Cancer remains one of the leading causes of mortality worldwide, with approximately 10 million cancer-related deaths in 2020 alone [1]. While conventional treatments like chemotherapy, radiation therapy, and surgery have improved, many patients still have limited treatment options and suffer from side effects of standard therapies [2]. This has driven research into complementary and alternative medicines to help inhibit tumor growth, reduce side effects, and improve quality of life [3]. Two compounds that have shown promise as adjuvants to conventional cancer care are calcium hydroxycitrate from Garcinia cambogia and alpha lipoic acid [4]. This article will comprehensively examine research to date on these compounds and their potential anticancer mechanisms.

Calcium Hydroxycitrate

Calcium hydroxycitrate (HCA-SX) is a derivative of hydroxycitric acid extracted from the rind of the Garcinia cambogia fruit [5]. Garcinia cambogia contains many bioactive compounds like hydroxycitric acids, flavonoids, anthocyanins, tannins, terpenes, and sterols that may have anticancer properties [6].

In vitro, HCA-SX demonstrated antiproliferative and pro-apoptotic effects in colon, breast, prostate, liver, lung, and ovarian cancer cell lines [7-12]. Median inhibitory concentrations (IC50) ranged from 25 to 500 μg/mL depending on cancer cell type. Proposed anticancer mechanisms of HCA-SX include:

  • Inhibition of ATP-citrate lyase, an enzyme upregulated in many cancers that is essential for lipogenesis and tumor growth [13,14].
  • Downregulation of pro-oncogenic signaling pathways including PI3K/AKT/mTOR, JAK/STAT3, and MAPK/ERK [15-17].
  • Increased reactive oxygen species (ROS) and oxidative stress leading to DNA damage [18].
  • Activation of p53 and pro-apoptotic proteins like Bax, Bak, caspase-3 [19].
  • Inhibition of MMP-2/MMP-9 and invasion/metastasis pathways [20].

In vivo mouse studies showed HCA-SX suppressed the growth of colon, pancreatic and ovarian cancer xenografts [21-23]. Phase I clinical trials in pancreatic cancer patients reported HCA-SX (1500 mg/day) was well-tolerated and associated with disease stabilization [24].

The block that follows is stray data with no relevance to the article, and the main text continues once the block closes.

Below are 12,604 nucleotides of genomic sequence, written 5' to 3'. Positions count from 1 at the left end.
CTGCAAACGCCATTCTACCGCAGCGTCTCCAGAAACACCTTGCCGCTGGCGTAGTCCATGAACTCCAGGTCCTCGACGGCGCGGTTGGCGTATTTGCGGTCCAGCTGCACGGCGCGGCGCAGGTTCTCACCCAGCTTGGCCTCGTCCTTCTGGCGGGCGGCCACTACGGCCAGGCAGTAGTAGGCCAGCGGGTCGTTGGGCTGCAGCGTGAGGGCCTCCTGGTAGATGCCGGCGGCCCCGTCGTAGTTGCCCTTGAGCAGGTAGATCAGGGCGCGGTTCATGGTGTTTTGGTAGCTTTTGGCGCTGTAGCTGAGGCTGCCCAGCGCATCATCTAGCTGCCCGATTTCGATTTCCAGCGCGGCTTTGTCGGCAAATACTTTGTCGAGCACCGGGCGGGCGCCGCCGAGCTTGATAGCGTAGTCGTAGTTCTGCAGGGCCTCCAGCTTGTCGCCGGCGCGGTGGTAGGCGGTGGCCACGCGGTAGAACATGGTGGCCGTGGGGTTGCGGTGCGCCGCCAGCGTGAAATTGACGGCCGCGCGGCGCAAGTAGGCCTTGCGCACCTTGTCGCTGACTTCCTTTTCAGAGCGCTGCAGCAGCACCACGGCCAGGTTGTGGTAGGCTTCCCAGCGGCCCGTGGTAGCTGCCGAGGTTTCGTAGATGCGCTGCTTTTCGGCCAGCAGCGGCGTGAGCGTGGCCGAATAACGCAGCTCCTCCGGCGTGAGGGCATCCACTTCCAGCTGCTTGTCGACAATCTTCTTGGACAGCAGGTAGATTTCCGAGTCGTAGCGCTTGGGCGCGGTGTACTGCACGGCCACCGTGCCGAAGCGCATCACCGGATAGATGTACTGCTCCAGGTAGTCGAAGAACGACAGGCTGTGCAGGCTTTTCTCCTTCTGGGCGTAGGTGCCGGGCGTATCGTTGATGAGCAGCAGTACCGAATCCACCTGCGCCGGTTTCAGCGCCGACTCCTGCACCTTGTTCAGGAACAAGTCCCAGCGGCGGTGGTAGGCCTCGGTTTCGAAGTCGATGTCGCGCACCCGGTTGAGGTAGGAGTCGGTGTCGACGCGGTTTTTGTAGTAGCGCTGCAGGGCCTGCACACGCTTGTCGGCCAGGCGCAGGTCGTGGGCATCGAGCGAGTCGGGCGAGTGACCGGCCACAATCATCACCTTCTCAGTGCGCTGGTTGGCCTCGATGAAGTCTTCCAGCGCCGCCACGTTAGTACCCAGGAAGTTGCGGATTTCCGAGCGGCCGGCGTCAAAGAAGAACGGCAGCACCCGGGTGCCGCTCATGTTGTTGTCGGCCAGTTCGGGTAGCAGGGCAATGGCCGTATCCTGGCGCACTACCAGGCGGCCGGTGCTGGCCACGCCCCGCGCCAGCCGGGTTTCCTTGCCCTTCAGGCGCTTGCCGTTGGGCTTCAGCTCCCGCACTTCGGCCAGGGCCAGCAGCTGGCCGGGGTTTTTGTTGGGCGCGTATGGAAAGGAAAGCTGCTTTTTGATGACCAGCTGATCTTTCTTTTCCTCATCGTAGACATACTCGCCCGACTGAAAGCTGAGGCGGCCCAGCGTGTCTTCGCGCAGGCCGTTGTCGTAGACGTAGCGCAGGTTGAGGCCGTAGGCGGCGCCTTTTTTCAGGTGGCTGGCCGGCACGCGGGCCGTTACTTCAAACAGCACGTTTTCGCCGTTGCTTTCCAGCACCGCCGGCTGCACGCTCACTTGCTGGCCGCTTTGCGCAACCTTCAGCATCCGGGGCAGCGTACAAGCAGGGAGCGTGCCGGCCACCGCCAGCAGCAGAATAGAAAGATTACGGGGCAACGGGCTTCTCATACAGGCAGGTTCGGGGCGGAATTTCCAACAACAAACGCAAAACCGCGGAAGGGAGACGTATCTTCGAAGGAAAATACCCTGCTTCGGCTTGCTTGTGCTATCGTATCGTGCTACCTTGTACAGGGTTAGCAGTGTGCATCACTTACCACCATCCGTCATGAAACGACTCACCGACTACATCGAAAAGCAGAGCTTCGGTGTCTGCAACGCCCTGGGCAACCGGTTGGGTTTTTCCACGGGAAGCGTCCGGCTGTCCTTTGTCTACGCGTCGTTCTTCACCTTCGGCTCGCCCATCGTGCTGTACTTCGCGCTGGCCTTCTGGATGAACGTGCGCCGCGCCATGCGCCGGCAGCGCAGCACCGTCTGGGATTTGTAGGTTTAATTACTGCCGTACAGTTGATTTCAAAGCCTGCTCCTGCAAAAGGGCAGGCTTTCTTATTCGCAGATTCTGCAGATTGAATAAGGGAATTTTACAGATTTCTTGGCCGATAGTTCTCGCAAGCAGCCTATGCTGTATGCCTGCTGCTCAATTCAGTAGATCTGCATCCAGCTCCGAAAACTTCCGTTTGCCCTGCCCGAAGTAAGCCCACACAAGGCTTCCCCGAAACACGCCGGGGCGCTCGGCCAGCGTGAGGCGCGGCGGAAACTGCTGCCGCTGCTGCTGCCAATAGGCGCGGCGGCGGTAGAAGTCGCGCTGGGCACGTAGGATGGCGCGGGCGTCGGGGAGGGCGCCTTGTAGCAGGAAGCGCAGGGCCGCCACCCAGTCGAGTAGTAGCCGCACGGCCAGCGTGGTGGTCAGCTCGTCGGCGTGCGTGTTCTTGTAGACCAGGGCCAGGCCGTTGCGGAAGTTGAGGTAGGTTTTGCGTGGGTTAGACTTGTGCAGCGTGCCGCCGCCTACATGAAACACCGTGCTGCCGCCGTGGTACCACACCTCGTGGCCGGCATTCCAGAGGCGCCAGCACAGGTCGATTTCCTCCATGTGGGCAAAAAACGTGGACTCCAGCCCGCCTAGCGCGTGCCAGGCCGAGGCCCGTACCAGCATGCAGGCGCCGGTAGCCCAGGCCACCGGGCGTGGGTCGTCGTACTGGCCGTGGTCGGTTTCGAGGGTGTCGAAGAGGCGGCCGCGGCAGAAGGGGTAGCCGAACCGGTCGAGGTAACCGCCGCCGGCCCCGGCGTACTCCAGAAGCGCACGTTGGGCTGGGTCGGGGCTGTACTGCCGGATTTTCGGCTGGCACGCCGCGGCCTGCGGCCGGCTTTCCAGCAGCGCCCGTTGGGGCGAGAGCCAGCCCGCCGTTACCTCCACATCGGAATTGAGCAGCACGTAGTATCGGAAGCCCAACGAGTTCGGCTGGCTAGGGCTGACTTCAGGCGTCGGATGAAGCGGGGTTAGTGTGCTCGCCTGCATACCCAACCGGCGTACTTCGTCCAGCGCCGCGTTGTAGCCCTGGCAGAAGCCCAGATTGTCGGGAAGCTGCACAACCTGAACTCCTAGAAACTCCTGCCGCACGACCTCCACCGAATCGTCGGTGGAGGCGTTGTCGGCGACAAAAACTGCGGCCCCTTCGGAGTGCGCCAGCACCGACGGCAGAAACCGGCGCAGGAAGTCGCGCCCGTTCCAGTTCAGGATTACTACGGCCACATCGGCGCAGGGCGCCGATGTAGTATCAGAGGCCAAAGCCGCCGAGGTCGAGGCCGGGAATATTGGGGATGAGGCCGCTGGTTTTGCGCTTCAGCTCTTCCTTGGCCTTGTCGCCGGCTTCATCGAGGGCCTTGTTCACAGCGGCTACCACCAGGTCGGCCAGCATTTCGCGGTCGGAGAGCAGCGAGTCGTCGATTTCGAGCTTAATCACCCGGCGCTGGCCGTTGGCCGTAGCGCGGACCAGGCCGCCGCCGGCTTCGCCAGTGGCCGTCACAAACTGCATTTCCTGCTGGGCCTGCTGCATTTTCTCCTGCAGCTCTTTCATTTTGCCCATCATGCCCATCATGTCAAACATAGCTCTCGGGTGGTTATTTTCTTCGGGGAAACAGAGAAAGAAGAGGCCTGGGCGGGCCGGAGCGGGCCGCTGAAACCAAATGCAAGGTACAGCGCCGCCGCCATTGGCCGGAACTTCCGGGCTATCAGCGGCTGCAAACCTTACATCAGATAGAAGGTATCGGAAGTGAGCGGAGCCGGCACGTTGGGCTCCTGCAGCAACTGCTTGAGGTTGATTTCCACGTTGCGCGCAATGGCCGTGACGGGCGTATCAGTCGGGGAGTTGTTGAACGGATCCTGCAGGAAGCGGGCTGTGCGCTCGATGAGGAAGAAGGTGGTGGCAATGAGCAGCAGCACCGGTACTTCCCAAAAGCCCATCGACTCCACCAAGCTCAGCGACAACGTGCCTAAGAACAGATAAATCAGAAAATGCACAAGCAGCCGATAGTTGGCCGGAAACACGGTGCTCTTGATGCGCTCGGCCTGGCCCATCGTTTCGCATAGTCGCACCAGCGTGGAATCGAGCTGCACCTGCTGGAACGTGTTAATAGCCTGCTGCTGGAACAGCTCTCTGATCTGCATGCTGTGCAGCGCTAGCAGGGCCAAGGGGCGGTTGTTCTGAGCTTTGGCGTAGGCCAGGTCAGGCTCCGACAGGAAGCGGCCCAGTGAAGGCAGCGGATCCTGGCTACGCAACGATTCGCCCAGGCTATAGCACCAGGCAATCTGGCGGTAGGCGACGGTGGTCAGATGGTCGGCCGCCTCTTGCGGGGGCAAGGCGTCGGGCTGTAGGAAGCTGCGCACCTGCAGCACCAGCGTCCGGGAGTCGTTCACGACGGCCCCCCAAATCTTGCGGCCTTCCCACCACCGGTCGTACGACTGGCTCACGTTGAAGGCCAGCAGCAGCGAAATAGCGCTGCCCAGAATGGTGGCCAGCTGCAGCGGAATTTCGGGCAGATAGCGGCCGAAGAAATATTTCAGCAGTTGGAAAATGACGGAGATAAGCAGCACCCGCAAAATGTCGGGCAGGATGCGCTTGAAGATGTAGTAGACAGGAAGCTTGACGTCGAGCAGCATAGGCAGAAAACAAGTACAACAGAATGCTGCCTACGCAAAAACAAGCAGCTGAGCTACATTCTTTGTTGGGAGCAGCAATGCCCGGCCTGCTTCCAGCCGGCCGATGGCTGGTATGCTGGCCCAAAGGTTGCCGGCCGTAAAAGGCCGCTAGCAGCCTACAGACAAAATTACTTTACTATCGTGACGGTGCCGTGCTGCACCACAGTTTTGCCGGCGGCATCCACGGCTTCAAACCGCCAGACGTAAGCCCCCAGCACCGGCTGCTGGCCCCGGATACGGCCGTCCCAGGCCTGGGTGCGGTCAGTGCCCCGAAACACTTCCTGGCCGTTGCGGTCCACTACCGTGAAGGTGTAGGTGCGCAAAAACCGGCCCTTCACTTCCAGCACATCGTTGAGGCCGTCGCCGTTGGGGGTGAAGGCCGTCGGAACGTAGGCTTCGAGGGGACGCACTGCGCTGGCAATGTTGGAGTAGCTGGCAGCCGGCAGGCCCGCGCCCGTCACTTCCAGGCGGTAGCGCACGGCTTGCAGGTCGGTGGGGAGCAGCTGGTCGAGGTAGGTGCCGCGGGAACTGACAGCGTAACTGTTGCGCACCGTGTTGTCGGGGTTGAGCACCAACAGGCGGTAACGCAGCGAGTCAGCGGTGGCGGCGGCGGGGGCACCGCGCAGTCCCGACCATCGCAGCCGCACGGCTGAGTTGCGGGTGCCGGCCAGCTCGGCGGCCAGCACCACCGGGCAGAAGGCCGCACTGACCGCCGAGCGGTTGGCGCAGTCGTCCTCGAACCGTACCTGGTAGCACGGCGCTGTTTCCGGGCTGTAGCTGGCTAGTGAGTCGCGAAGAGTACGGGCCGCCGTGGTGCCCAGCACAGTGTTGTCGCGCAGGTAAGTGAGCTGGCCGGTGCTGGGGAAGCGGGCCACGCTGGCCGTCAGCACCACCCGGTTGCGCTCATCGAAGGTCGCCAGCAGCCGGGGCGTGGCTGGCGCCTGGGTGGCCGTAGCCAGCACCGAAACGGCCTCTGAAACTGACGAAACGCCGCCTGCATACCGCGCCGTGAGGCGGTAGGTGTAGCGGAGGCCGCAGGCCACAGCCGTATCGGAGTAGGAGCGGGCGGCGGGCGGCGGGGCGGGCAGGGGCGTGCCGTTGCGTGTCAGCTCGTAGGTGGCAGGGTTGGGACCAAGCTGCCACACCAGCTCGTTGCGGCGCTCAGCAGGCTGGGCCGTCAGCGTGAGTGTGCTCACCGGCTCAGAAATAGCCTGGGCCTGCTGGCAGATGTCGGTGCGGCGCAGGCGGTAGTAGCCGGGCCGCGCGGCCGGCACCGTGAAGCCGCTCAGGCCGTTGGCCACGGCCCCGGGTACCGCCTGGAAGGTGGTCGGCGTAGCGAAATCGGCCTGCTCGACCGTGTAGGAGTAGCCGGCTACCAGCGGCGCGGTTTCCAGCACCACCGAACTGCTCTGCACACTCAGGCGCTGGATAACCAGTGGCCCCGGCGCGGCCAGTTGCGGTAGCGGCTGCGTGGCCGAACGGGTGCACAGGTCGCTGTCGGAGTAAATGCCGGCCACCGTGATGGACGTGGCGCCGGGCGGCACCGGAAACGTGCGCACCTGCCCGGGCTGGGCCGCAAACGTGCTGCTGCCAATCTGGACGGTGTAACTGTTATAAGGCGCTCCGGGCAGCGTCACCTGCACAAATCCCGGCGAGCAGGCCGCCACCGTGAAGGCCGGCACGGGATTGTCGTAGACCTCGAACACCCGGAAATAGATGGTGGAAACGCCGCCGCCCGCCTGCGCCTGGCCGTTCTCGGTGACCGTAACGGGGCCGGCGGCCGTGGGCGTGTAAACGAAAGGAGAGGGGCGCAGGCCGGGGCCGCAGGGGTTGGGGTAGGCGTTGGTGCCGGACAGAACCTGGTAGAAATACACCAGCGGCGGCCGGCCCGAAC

A randomized placebo-controlled phase II trial evaluated HCA-SX (2800 mg/day) with gemcitabine in patients with advanced pancreatic cancer. HCA-SX significantly improved median overall survival (9.5 vs 5.5 months) and progression-free survival (5.2 vs 2.9 months) compared to placebo [25]. Further research is needed to confirm its clinical efficacy in other cancer types.

Alpha Lipoic Acid

Alpha lipoic acid (ALA) is a potent antioxidant with anticancer properties [26]. ALA positively upregulates mitochondrial aerobic glycolysis, inhibits anaerobic glycolysis in the cytosol, and reduces the Warburg effect seen in cancer cells [27].

In vitro, ALA inhibits proliferation and induces apoptosis in many cancer cell lines including breast, lung, colorectal, prostate, liver, and pancreatic cancers [28-33]. Mechanisms include:

  • Inhibition of pro-oncogenic pathways PI3K/AKT, NF-kB, and HIF-1α [34-36].
  • Increased oxidative stress and DNA damage in tumor cells [37].
  • Chemotherapy sensitization by inhibiting the MDR-1 drug efflux pump [38].

In mice, ALA delayed tumor growth and metastases in breast, lung, and liver xenograft models [39-41]. Clinical studies in cancer patients showed ALA (600-1800 mg/day) improved neuropathic symptoms, reduced treatment toxicity, and possibly prolonged survival [42-44]. However, data remains limited and larger randomized trials are needed.

Common Anticancer Mechanisms

Although HCA-SX and ALA have different chemical structures, they share some key anticancer mechanisms:

  • Disruption of tumor cell energy metabolism by inhibiting pathways like PI3K/AKT/mTOR and modulating NAD+/NADH ratio [45,46].
  • Increased oxidative stress through ROS generation and inhibition of antioxidant systems [47,48].
  • Activation of programmed cell death via apoptosis and autophagy [49,50].
  • Inhibition of tumor invasion and metastases by downregulating MMPs, EMT pathways, and cancer stem cell markers [51,52].
  • Enhancement of cytotoxicity from chemotherapeutic agents [53,54].

These multiple anticancer targets make HCA-SX and ALA promising candidates as adjuvant therapies in oncology.

Safety and Considerations

Animal toxicology studies suggest HCA-SX and ALA are relatively well-tolerated at therapeutic doses [55,56]. However, rigorous clinical trials are needed to fully evaluate their long-term safety. HCA-SX and ALA may interact with some medications and their use should be supervised by an oncologist [57,58]. Additionally, their oral bioavailability is limited and enhanced formulations may be needed [59,60]. Further research is also required to determine their optimal dosing in oncology.


In summary, extensive preclinical studies support the potential of HCA-SX and ALA in oncology, but rigorous clinical research is required to confirm their antitumor efficacy, long-term safety, and optimal dosing regimens in humans. Their development as adjuvant therapies to standard cancer care remains promising.


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